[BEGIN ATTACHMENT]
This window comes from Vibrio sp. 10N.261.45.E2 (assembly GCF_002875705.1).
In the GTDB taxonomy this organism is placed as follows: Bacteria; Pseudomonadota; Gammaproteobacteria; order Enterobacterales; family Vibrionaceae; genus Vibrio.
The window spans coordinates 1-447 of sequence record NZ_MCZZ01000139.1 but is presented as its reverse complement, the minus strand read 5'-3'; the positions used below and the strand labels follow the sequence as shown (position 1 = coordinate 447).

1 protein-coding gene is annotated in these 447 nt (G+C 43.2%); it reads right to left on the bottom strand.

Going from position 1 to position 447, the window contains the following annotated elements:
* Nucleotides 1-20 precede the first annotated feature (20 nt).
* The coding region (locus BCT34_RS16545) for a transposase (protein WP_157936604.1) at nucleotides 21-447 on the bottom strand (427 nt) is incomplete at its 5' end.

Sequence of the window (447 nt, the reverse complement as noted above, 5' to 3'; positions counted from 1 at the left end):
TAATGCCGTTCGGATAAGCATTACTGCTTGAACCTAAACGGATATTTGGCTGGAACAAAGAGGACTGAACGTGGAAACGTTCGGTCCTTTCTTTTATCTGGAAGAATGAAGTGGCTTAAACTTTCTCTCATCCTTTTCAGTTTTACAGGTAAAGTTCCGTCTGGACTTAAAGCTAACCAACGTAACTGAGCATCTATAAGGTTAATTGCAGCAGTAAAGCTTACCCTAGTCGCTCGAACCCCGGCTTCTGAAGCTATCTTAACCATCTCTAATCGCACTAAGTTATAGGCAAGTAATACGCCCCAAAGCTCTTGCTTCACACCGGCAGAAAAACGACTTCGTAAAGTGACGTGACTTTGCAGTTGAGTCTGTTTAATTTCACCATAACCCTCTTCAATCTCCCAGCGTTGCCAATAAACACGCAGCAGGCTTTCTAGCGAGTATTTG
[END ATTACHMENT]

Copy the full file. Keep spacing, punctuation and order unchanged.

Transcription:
This window comes from Vibrio sp. 10N.261.45.E2 (assembly GCF_002875705.1).
In the GTDB taxonomy this organism is placed as follows: Bacteria; Pseudomonadota; Gammaproteobacteria; order Enterobacterales; family Vibrionaceae; genus Vibrio.
The window spans coordinates 1-447 of sequence record NZ_MCZZ01000139.1 but is presented as its reverse complement, the minus strand read 5'-3'; the positions used below and the strand labels follow the sequence as shown (position 1 = coordinate 447).

1 protein-coding gene is annotated in these 447 nt (G+C 43.2%); it reads right to left on the bottom strand.

Going from position 1 to position 447, the window contains the following annotated elements:
* Nucleotides 1-20 precede the first annotated feature (20 nt).
* The coding region (locus BCT34_RS16545) for a transposase (protein WP_157936604.1) at nucleotides 21-447 on the bottom strand (427 nt) is incomplete at its 5' end.

Sequence of the window (447 nt, the reverse complement as noted above, 5' to 3'; positions counted from 1 at the left end):
TAATGCCGTTCGGATAAGCATTACTGCTTGAACCTAAACGGATATTTGGCTGGAACAAAGAGGACTGAACGTGGAAACGTTCGGTCCTTTCTTTTATCTGGAAGAATGAAGTGGCTTAAACTTTCTCTCATCCTTTTCAGTTTTACAGGTAAAGTTCCGTCTGGACTTAAAGCTAACCAACGTAACTGAGCATCTATAAGGTTAATTGCAGCAGTAAAGCTTACCCTAGTCGCTCGAACCCCGGCTTCTGAAGCTATCTTAACCATCTCTAATCGCACTAAGTTATAGGCAAGTAATACGCCCCAAAGCTCTTGCTTCACACCGGCAGAAAAACGACTTCGTAAAGTGACGTGACTTTGCAGTTGAGTCTGTTTAATTTCACCATAACCCTCTTCAATCTCCCAGCGTTGCCAATAAACACGCAGCAGGCTTTCTAGCGAGTATTTG